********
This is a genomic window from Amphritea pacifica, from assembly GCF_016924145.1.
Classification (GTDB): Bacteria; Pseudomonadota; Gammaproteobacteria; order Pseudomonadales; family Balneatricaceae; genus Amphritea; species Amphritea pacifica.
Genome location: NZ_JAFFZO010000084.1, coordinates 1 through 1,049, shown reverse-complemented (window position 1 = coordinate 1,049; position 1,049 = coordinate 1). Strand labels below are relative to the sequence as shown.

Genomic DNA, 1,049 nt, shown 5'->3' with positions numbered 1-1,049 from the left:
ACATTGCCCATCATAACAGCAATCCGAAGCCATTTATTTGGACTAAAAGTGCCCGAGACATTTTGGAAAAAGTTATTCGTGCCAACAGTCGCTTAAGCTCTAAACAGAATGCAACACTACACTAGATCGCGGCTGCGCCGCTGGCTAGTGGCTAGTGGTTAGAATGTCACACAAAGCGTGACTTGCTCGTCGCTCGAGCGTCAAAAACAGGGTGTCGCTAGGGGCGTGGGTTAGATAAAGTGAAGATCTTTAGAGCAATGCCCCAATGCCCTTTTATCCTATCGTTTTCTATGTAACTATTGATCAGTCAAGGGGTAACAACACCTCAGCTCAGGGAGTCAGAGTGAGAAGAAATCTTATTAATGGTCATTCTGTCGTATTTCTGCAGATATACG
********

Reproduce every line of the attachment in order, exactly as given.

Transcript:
This is a genomic window from Amphritea pacifica, from assembly GCF_016924145.1.
Classification (GTDB): Bacteria; Pseudomonadota; Gammaproteobacteria; order Pseudomonadales; family Balneatricaceae; genus Amphritea; species Amphritea pacifica.
Genome location: NZ_JAFFZO010000084.1, coordinates 1 through 1,049, shown reverse-complemented (window position 1 = coordinate 1,049; position 1,049 = coordinate 1). Strand labels below are relative to the sequence as shown.

Genomic DNA, 1,049 nt, shown 5'->3' with positions numbered 1-1,049 from the left:
ACATTGCCCATCATAACAGCAATCCGAAGCCATTTATTTGGACTAAAAGTGCCCGAGACATTTTGGAAAAAGTTATTCGTGCCAACAGTCGCTTAAGCTCTAAACAGAATGCAACACTACACTAGATCGCGGCTGCGCCGCTGGCTAGTGGCTAGTGGTTAGAATGTCACACAAAGCGTGACTTGCTCGTCGCTCGAGCGTCAAAAACAGGGTGTCGCTAGGGGCGTGGGTTAGATAAAGTGAAGATCTTTAGAGCAATGCCCCAATGCCCTTTTATCCTATCGTTTTCTATGTAACTATTGATCAGTCAAGGGGTAACAACACCTCAGCTCAGGGAGTCAGAGTGAGAAGAAATCTTATTAATGGTCATTCTGTCGTATTTCTGCAGATATACG